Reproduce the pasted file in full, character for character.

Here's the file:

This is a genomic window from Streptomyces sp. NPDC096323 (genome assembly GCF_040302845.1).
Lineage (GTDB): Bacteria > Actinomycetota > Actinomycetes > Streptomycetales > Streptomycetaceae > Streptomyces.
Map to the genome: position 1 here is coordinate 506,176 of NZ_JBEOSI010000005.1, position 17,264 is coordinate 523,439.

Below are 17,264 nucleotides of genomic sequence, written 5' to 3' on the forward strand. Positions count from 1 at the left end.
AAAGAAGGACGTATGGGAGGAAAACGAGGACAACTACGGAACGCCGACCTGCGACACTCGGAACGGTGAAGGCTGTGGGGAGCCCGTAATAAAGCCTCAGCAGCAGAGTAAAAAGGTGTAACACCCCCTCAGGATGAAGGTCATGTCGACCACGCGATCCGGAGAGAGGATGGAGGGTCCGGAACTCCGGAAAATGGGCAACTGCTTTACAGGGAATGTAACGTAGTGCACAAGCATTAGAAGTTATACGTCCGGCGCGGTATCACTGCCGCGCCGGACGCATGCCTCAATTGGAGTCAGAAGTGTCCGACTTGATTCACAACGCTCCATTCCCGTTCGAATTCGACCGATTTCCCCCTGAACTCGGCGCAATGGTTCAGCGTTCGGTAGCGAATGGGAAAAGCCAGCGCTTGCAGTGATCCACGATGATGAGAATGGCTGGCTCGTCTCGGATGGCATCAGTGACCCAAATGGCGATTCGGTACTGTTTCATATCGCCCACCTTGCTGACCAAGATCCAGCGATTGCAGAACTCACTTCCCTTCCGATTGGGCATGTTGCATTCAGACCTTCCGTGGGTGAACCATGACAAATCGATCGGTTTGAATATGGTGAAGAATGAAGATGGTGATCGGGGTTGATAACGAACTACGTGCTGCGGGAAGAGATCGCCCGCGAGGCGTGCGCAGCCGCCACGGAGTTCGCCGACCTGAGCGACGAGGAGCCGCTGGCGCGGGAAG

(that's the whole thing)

This is a genomic window from Streptomyces sp. NPDC096323 (genome assembly GCF_040302845.1).
Lineage (GTDB): Bacteria > Actinomycetota > Actinomycetes > Streptomycetales > Streptomycetaceae > Streptomyces.
Map to the genome: position 1 here is coordinate 506,176 of NZ_JBEOSI010000005.1, position 17,264 is coordinate 523,439.

Below are 17,264 nucleotides of genomic sequence, written 5' to 3' on the forward strand. Positions count from 1 at the left end.
AAAGAAGGACGTATGGGAGGAAAACGAGGACAACTACGGAACGCCGACCTGCGACACTCGGAACGGTGAAGGCTGTGGGGAGCCCGTAATAAAGCCTCAGCAGCAGAGTAAAAAGGTGTAACACCCCCTCAGGATGAAGGTCATGTCGACCACGCGATCCGGAGAGAGGATGGAGGGTCCGGAACTCCGGAAAATGGGCAACTGCTTTACAGGGAATGTAACGTAGTGCACAAGCATTAGAAGTTATACGTCCGGCGCGGTATCACTGCCGCGCCGGACGCATGCCTCAATTGGAGTCAGAAGTGTCCGACTTGATTCACAACGCTCCATTCCCGTTCGAATTCGACCGATTTCCCCCTGAACTCGGCGCAATGGTTCAGCGTTCGGTAGCGAATGGGAAAAGCCAGCGCTTGCAGTGATCCACGATGATGAGAATGGCTGGCTCGTCTCGGATGGCATCAGTGACCCAAATGGCGATTCGGTACTGTTTCATATCGCCCACCTTGCTGACCAAGATCCAGCGATTGCAGAACTCACTTCCCTTCCGATTGGGCATGTTGCATTCAGACCTTCCGTGGGTGAACCATGACAAATCGATCGGTTTGAATATGGTGAAGAATGAAGATGGTGATCGGGGTTGATAACGAACTACGTGCTGCGGGAAGAGATCGCCCGCGAGGCGTGCGCAGCCGCCACGGAGTTCGCCGACCTGAGCGACGAGGAGCCGCTGGCGCGGGAAG